Discover Mexico A-to-Z
Yaxchilán to Yucatán
Yaxchilán (yax-chee-LAN), which means “Place of Green Stones” in Mayan, is a place of wondrous temples, plazas, and story-telling carvings and sculptures. Poised on the banks of the Usumancinta river in the state of Chiapas (bordering neighboring Guatemala), this imposing compound has been swallowed by its surrounding jungle—ceiba and gum trees are home to chatty howler monkeys and toucans. Yaxchilán is where nature and man meet in inspiring harmony.
See Also: Archaeology
The Mexican State of Yucatán is in south-eastern Mexico, occupying the northern part of the Yucatán Peninsula. Its capital city is Mérida. The state and region has a fascinating history which dates to the Maya civilization, and then a series of political twists and turns during and after the Spanish colonial era. During the late 19th century, Yucatán was best known for being the world leader in henequen (sisal) production, used for rope and twine on ships. Powerful henequen haciendas emerged due to the demand for the product; however, when synthetic fibers were discovered in the 20th century, the industry fell into steep decline. Today, Yucatan is one of Mexico’s most progressive States with a diverse economy that includes food, manufacturing, construction, and tourism. The State is also attracting significant attention from foreign residents as a place to live and work in Mexico.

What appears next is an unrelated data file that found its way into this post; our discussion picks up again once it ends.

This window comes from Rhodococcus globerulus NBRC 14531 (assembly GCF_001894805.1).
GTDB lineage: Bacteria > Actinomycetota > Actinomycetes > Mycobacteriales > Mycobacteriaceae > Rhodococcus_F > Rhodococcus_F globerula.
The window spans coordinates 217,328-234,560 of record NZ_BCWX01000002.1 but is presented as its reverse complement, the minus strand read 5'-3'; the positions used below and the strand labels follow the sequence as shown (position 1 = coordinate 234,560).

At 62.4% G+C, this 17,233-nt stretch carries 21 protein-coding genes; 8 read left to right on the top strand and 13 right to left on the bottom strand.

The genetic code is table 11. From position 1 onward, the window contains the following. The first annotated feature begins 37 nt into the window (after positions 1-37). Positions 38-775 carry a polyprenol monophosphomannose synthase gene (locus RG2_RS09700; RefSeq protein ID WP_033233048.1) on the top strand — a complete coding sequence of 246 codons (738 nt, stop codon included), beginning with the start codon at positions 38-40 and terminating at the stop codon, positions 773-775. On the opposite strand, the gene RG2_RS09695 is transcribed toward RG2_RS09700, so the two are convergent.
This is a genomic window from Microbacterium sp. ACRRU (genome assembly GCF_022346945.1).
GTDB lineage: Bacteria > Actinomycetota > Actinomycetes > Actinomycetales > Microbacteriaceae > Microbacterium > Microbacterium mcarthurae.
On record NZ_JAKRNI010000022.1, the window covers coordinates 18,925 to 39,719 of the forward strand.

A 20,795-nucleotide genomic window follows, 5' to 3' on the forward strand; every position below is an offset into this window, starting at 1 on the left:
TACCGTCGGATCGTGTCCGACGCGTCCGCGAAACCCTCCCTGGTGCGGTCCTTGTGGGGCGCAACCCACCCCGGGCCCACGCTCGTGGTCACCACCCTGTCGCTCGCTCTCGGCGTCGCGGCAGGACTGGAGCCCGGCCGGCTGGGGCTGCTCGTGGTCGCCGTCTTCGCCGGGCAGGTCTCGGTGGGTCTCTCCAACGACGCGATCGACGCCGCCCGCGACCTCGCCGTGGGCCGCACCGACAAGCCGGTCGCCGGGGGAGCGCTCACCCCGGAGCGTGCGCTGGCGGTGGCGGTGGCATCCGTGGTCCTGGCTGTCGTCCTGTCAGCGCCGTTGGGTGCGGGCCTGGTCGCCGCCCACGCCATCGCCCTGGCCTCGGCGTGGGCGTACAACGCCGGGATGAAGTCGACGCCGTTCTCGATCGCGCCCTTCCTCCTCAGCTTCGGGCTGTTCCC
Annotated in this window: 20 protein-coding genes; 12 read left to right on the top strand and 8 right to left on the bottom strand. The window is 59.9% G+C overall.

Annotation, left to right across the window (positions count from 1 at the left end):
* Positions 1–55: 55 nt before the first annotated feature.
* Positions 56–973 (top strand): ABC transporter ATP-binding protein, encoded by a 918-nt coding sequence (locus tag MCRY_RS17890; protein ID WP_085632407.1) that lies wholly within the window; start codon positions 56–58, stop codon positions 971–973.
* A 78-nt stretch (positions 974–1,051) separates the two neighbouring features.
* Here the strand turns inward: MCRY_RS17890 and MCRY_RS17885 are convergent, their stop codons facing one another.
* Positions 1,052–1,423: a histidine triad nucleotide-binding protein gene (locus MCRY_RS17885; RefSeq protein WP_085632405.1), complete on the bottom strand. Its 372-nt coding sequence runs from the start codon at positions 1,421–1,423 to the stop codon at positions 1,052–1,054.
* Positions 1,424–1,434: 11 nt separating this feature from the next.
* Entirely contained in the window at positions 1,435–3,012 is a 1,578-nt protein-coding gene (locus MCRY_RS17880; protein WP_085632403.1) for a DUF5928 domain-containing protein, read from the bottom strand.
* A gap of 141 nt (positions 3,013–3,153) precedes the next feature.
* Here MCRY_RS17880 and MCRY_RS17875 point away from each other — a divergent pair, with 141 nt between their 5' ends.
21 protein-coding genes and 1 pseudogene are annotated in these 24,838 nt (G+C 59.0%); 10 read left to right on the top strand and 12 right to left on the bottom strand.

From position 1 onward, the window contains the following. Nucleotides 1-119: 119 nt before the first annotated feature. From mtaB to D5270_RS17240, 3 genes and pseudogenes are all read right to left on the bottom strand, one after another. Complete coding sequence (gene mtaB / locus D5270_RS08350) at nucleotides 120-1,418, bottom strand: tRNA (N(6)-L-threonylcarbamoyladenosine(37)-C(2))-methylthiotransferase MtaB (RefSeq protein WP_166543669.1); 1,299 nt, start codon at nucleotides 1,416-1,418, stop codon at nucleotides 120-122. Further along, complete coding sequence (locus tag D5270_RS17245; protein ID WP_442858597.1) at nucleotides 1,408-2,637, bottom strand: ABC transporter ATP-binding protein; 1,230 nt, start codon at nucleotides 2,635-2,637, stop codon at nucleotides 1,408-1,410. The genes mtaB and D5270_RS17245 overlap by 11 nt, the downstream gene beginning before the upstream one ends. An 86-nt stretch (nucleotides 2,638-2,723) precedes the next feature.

Online: Yucatan State (Wikipedia)
See Also: Archaeology, Colonial Cities